One Bourbon, One Scotch, One Beer

George Thorogood is one of those timeless bastards like AC/DC where you can never really pin down a decade or “genre” for these fuckers.

One bourbon, one scotch, one beer is a combination of two John Lee Hooker songs. House Rent Blues and One Bourbon, One Scotch, One Beer.

I love John Lee Hooker but I honestly have to give this one to Thorogood.

From here we move on (heh) to Move It On Over … This is a mother fucking Hank Williams song …

This is a tougher call but I still have to give this one to Thorogood.

Now I have to point out this one that everyone knows. If there is a single George Thorogood song that people know, its this one.

This is hardly one of my favorites but is undeniably one of his best-known.

Like most (maybe all) of Thorogood’s stuff, this isn’t his but he did it really well (best?).

Compare:

vs

I thing what best describes George Thorogood is “Rock and Roll”. Not Rock. Not Metal. Not Blues. But classic “what-you-think-of-when-you-hear-rock-n-roll” music.

Much like AC/DC, George Thorogood is that definitive “rock-n-roll” sound. Its timeless. You can’t pick out a decade for this music as it fits wherever you put it.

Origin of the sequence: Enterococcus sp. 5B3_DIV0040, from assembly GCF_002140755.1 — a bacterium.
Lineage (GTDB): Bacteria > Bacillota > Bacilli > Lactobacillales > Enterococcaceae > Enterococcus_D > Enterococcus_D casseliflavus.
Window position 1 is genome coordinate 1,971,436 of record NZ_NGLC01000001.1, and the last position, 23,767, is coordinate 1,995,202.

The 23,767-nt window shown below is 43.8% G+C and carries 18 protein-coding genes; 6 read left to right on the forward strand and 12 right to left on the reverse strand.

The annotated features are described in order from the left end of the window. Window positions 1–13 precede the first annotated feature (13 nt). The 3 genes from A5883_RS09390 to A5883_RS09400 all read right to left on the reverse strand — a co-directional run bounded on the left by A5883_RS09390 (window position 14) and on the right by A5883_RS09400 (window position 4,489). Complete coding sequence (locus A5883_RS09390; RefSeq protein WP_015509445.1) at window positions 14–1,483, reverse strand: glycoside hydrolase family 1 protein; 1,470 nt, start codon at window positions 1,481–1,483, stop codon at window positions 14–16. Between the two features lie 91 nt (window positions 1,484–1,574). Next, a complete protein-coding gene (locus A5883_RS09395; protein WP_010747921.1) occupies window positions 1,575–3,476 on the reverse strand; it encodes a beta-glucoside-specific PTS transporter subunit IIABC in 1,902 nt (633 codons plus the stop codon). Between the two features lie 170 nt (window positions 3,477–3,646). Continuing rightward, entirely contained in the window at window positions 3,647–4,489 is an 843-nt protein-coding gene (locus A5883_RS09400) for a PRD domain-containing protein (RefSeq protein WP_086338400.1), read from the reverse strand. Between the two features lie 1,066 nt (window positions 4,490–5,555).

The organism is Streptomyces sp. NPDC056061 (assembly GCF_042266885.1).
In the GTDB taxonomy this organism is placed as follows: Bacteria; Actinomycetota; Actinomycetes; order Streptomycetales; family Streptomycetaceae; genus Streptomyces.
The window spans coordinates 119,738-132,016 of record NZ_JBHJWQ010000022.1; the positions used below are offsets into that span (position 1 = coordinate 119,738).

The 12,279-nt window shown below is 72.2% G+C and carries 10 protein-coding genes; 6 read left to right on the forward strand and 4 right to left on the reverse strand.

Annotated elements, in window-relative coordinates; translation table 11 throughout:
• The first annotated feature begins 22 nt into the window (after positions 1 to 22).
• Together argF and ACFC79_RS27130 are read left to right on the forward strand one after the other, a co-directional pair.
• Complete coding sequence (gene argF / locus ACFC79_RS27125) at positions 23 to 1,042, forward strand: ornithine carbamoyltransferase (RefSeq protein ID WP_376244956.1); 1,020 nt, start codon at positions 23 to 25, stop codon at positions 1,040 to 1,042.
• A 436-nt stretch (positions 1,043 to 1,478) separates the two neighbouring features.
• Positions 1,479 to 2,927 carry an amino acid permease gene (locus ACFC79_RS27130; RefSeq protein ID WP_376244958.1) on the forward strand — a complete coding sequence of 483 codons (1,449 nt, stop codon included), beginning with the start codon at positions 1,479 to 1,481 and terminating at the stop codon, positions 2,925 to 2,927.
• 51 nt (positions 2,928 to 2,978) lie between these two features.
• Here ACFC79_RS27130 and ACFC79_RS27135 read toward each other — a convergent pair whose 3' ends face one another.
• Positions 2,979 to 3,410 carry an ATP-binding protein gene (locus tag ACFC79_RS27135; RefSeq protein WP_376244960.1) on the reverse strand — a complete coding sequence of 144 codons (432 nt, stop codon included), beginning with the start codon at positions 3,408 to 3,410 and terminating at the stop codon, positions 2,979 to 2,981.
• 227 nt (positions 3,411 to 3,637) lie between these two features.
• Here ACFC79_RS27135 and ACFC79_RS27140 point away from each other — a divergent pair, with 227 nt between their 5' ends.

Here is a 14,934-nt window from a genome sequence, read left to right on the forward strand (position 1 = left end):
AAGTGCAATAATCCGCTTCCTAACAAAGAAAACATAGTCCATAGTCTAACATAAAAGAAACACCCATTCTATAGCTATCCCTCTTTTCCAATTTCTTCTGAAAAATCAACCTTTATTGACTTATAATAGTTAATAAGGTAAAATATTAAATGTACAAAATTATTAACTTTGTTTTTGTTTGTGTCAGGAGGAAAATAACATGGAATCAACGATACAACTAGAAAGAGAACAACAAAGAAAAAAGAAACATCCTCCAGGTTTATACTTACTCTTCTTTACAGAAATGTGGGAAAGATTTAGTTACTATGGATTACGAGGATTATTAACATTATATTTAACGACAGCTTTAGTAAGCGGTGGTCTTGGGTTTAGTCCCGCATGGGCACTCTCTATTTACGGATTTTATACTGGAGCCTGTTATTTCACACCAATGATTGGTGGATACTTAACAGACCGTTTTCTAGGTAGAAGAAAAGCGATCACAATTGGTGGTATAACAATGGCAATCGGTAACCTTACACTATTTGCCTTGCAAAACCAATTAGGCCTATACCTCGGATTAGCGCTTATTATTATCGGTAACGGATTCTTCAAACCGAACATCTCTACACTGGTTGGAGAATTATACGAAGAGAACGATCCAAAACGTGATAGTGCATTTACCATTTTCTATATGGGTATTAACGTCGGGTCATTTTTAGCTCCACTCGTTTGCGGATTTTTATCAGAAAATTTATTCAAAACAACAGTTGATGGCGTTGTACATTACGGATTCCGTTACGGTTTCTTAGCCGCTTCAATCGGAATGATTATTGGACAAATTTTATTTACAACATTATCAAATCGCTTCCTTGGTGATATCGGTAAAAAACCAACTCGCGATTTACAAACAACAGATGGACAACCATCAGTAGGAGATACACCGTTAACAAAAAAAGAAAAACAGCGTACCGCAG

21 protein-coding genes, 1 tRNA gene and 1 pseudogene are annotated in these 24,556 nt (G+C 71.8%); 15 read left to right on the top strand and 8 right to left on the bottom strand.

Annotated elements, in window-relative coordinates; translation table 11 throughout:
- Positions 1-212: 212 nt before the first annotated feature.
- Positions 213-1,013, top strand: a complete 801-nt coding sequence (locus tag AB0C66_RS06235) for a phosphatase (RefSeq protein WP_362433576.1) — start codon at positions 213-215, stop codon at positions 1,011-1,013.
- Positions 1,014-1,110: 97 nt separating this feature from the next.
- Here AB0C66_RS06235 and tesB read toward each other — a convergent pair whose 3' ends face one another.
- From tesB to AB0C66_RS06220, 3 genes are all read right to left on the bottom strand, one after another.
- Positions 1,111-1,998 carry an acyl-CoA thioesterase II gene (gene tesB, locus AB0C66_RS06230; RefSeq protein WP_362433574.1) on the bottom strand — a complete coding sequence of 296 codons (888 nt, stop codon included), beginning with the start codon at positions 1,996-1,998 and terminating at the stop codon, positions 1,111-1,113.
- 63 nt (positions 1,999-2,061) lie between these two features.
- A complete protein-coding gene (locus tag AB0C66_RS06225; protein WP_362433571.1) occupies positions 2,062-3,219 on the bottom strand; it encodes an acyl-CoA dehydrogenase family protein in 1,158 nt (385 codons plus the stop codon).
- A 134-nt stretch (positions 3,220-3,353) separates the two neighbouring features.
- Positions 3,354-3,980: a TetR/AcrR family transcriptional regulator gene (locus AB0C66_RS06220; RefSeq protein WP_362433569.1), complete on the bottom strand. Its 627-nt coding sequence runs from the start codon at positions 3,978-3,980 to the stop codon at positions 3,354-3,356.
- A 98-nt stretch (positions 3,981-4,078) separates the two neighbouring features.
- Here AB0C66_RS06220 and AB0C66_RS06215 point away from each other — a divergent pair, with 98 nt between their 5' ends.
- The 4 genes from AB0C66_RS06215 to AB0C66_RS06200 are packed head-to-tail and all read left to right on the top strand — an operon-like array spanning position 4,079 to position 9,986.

Then there’s the occasional song that would never be ok by today’s standards …

And we’ve all been here ..

Well shit, I gotta be honest, I’ve only gone through about half of my Thorogood collection.

ArmedGeek

6 Comments

  1. some days, some moods just need a George Thorogood song. 🙂 Didn’t know that One bourbon, one Scotch and one beer was John Lee Hooker’s. Went and listened. It is the same song but Hooker’s version is blues and Thorogood’s version is (as you stated) Rock and Roll. Sometimes those who cover a song give it something a little different. Like “The sound of Silence” I liked it when I heard the Simon and Garfunkel version. When I heard Disturbed’s version it just raised the hair on the back of my neck.(in a good way) Powerful.

  2. George has admitted he only knows 3 chords.

    No man has made as much with so little.

  3. Guess I wasn’t paying attention the last 30 years. When did they get rid of the Delaware part?

  4. I remember “Bad to the Bone” because it was the theme used when Al Bundy was getting ready to BBQ on labour day or as he called “Al Bunday”.

  5. As I recall, Lonesome George did an interview years ago talking about his influences. He mentioned the guys he was into, and thought, ‘who did they listen to?’ and when he found those guys, he went looking for their influences. Who inspired, John Lee Hooker, BB King and Muddy Waters? I can’t find it on the web, bu it was a really interesting insight he had….

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